Tour de France Tour de France 2022: Stage 6 (Binche – Longwy, 219.9k)

After today's shenanigans on the cobbles (which I had to miss), the Tour heads into the Ardennes for another interesting-looking finale.

The longest stage of this year’s race sees the Tour return to Longwy, where Peter Sagan won an uphill sprint in 2017 a day before being thrown out of the race. The route is much tougher this time though, with a little wall right before the HTF, so expect a veritable Ardennes finale.

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Route description
Six of the first nine stages are partially or completely outside of France and this one is no exception, as the Tour heads to Binche for the second time in four years. Briefly the seat of the governess of the Netherlands in the mid-16th century, today it is known for its carnival, its well-preserved fortifications, and in cycling as the home of Binche-Chimay-Binche, the race dedicated to the late Frank Vandenbroucke, who won it in 1996.

The first quarter of the stage heads through Wallonia towards the French border. This section passes by the Lacs de l’Eau d’Heure, a group of reservoirs that hosted a series of Belgium Tour stages and NCs in the 2010s. Just after this, we reach the first (uncategorised) climb of the day out of Cerfontaine.


Before entering France, there are two more such hills to tackle.




Upon crossing the border, the riders will quickly reach the first GPM of the day, Côte des Mazures. Six stages in and this is the first climb above a cat. 4, you have to go back as far as 2007 for a Tour that took equally long to reach its first climb that ‘hard’…


From here, the road rises and falls across a plateau, before descending into the departmental capital of Charleville-Mézières, after which the roads become flatter for a while as we follow the Meuse. This section takes us through Sedan, dominated by its vast fortress (among Europe’s largest), and to the intermediate sprint in Carignan.




By this time the route has started to turn away from the Meuse to stay close to the Belgian border, and the terrain slowly becomes more rugged again as we pass the citadel of Montmédy. The final 20 kilometres feature four hills, starting with the Côte de Montigny-sur-Chiers and the harder, but uncategorised Côte de Lexy.


These are the climbs to thin out the bunch, but Côte de Pulventeux, just 5.3k from the line, should see attacks.


The briefest of flats and a descent down two hairpins brings us to the bottom of the final climb, Côte des Religieuses. The first 2.2k of the profile below, it’s exactly the same as the 2017 finish.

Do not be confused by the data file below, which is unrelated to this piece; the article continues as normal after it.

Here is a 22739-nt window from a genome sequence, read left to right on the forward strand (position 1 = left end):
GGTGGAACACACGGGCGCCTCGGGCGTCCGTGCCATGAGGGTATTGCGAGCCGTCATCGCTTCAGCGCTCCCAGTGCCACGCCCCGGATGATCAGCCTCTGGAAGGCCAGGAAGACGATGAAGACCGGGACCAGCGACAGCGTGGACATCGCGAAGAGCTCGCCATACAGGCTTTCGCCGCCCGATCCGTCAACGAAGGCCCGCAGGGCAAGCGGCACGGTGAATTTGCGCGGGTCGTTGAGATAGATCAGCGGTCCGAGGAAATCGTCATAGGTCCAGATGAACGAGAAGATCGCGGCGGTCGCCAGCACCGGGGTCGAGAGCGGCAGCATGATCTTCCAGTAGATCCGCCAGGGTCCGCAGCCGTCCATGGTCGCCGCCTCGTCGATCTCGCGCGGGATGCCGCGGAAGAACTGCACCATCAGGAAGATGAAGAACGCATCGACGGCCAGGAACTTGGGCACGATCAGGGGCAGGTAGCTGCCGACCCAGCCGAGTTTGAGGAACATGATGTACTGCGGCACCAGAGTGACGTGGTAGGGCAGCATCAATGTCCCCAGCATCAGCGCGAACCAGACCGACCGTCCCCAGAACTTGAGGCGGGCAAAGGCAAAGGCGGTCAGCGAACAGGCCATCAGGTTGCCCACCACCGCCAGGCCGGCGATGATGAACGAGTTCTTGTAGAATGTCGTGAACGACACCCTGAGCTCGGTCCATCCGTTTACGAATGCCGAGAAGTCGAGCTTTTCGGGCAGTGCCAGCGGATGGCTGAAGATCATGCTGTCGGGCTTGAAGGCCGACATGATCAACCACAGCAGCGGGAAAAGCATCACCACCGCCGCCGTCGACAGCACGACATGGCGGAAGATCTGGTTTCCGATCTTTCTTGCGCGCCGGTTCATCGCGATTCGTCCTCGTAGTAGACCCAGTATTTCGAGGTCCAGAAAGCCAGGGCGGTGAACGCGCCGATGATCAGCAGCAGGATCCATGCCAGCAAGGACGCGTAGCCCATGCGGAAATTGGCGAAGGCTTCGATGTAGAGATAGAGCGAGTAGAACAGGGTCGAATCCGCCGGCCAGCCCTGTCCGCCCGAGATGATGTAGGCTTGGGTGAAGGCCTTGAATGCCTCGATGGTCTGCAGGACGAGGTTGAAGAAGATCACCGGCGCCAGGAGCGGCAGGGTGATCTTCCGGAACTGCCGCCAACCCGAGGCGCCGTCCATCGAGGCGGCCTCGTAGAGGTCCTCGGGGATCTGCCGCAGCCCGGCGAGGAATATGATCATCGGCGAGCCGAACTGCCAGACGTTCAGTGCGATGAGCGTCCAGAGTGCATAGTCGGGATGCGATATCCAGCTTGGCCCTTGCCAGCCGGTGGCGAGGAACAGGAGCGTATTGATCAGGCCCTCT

Final kilometres


Located on the borders with Belgium and Luxembourg, Longwy was originally a small town that was built into a sizeable citadel by Vauban. It became the centre of the French steel industry in the 19th century, however after the plants shut down in the 1970s the town experienced a significant economic downturn and today it is mainly a commuter town for Luxembourg.


The Pont d’Arches connects the two halves of Charleville-Mézières.
 
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A nice stage after a grueling day.
Lengthy, lumpy, with a punchy finale. Only the wind is missing to complete a pair of mixers.
I wouldn't say that the wind is missing.

There is wind coming from northwest all day. Around 25 km/h, with gusts up to 50 km/h. Light rain possible. It could be a really fast stage. Is the route along open terrain?
 
Yesterday I would have bet money on a JV win. Now I am not so sure. WVA looked out of it after his crash but he recovered and finished strong. At his best Roglic probably beats Pog in an uphill sprint 8/10 times but he crashed and was dropped when JV pushed it on a CAT4. Vingegaard isn´t known for his punch.

On paper MVP should be the favorit but today proved that he doesn´t have it. Five years ago Sagan would have been the heavy favorit but even though he looked really good in the sprints I don´t think he has the climbing legs of old.

That leaves Pog. Maybe Vlasov, Gaudu or one of the Ineos guys among the GC riders with a good punch.
Not sure if classic guys with a good sprint like Mohoric or Schachmann will have the freedom to go for the stage.
 
Yesterday I would have bet money on a JV win. Now I am not so sure. WVA looked out of it after his crash but he recovered and finished strong. At his best Roglic probably beats Pog in an uphill sprint 8/10 times but he crashed and was dropped when JV pushed it on a CAT4. Vingegaard isn´t known for his punch.

On paper MVP should be the favorit but today proved that he doesn´t have it. Five years ago Sagan would have been the heavy favorit but even though he looked really good in the sprints I don´t think he has the climbing legs of old.

That leaves Pog. Maybe Vlasov, Gaudu or one of the Ineos guys among the GC riders with a good punch.
Not sure if classic guys with a good sprint like Mohoric or Schachmann will have the freedom to go for the stage.
In a climb like tomorrow, Pog wins 8/10 against Roglic
 
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Again, I don’t know why I need to say this, but the Tour is NOT over. A hay bale hit by a moto took out Roglic. That is not indicative of anything other than crappy luck. The same thing can happen to anyone, including Pogacar. Yes, it’s likely Pogi wins, but nothing is over.
i don’t think anyone thinks something cannot happen to make Pog lose.

however, does anyone really want that?

beaten on the merits? That will not happen. He is two or three levels above those named as his rivals.

it will be fun to see how the old gang of Bardet, Quintana, Uran, G and Pinot do now that they have come through this somewhat unscathed.

And then there are the young group of Vlasov, Mas, Powless and Vingo that will be looking to confirm.

but none of the above are even close to the Poginator.
 

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